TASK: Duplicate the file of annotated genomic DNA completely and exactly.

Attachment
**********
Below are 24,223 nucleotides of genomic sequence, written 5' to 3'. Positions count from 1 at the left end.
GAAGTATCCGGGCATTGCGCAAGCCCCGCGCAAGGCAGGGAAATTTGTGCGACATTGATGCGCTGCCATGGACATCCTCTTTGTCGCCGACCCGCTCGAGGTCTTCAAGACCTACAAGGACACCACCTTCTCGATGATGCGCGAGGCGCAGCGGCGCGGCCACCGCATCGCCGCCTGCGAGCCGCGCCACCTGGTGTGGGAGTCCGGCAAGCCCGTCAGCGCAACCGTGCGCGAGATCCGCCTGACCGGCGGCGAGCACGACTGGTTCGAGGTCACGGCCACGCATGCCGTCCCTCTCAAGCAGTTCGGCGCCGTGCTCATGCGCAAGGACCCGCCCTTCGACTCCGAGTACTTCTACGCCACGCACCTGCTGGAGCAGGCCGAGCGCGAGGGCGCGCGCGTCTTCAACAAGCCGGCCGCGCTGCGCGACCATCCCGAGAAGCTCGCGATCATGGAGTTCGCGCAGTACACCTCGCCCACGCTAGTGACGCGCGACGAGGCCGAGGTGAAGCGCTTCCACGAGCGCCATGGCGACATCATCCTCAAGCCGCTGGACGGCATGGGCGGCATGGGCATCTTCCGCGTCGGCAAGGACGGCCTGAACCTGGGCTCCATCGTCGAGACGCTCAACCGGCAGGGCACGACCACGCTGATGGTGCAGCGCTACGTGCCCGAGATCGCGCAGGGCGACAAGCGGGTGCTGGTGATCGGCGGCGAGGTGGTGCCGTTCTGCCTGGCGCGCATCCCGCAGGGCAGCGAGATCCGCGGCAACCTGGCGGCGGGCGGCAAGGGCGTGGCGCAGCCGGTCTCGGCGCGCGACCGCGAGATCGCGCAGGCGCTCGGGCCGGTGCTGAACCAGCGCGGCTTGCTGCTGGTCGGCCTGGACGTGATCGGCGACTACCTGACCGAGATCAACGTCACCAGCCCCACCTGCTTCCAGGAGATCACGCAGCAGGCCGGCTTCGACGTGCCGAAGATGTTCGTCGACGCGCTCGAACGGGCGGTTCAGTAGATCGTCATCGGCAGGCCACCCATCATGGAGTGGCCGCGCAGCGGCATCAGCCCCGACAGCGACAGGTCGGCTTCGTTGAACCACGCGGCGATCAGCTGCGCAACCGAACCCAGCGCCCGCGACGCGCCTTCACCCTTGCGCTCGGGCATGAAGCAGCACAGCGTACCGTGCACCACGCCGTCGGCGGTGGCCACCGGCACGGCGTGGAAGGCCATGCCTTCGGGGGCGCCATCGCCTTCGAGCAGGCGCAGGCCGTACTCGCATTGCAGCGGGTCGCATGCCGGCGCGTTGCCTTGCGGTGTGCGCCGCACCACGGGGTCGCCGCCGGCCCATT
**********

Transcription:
Below are 24,223 nucleotides of genomic sequence, written 5' to 3'. Positions count from 1 at the left end.
GAAGTATCCGGGCATTGCGCAAGCCCCGCGCAAGGCAGGGAAATTTGTGCGACATTGATGCGCTGCCATGGACATCCTCTTTGTCGCCGACCCGCTCGAGGTCTTCAAGACCTACAAGGACACCACCTTCTCGATGATGCGCGAGGCGCAGCGGCGCGGCCACCGCATCGCCGCCTGCGAGCCGCGCCACCTGGTGTGGGAGTCCGGCAAGCCCGTCAGCGCAACCGTGCGCGAGATCCGCCTGACCGGCGGCGAGCACGACTGGTTCGAGGTCACGGCCACGCATGCCGTCCCTCTCAAGCAGTTCGGCGCCGTGCTCATGCGCAAGGACCCGCCCTTCGACTCCGAGTACTTCTACGCCACGCACCTGCTGGAGCAGGCCGAGCGCGAGGGCGCGCGCGTCTTCAACAAGCCGGCCGCGCTGCGCGACCATCCCGAGAAGCTCGCGATCATGGAGTTCGCGCAGTACACCTCGCCCACGCTAGTGACGCGCGACGAGGCCGAGGTGAAGCGCTTCCACGAGCGCCATGGCGACATCATCCTCAAGCCGCTGGACGGCATGGGCGGCATGGGCATCTTCCGCGTCGGCAAGGACGGCCTGAACCTGGGCTCCATCGTCGAGACGCTCAACCGGCAGGGCACGACCACGCTGATGGTGCAGCGCTACGTGCCCGAGATCGCGCAGGGCGACAAGCGGGTGCTGGTGATCGGCGGCGAGGTGGTGCCGTTCTGCCTGGCGCGCATCCCGCAGGGCAGCGAGATCCGCGGCAACCTGGCGGCGGGCGGCAAGGGCGTGGCGCAGCCGGTCTCGGCGCGCGACCGCGAGATCGCGCAGGCGCTCGGGCCGGTGCTGAACCAGCGCGGCTTGCTGCTGGTCGGCCTGGACGTGATCGGCGACTACCTGACCGAGATCAACGTCACCAGCCCCACCTGCTTCCAGGAGATCACGCAGCAGGCCGGCTTCGACGTGCCGAAGATGTTCGTCGACGCGCTCGAACGGGCGGTTCAGTAGATCGTCATCGGCAGGCCACCCATCATGGAGTGGCCGCGCAGCGGCATCAGCCCCGACAGCGACAGGTCGGCTTCGTTGAACCACGCGGCGATCAGCTGCGCAACCGAACCCAGCGCCCGCGACGCGCCTTCACCCTTGCGCTCGGGCATGAAGCAGCACAGCGTACCGTGCACCACGCCGTCGGCGGTGGCCACCGGCACGGCGTGGAAGGCCATGCCTTCGGGGGCGCCATCGCCTTCGAGCAGGCGCAGGCCGTACTCGCATTGCAGCGGGTCGCATGCCGGCGCGTTGCCTTGCGGTGTGCGCCGCACCACGGGGTCGCCGCCGGCCCATT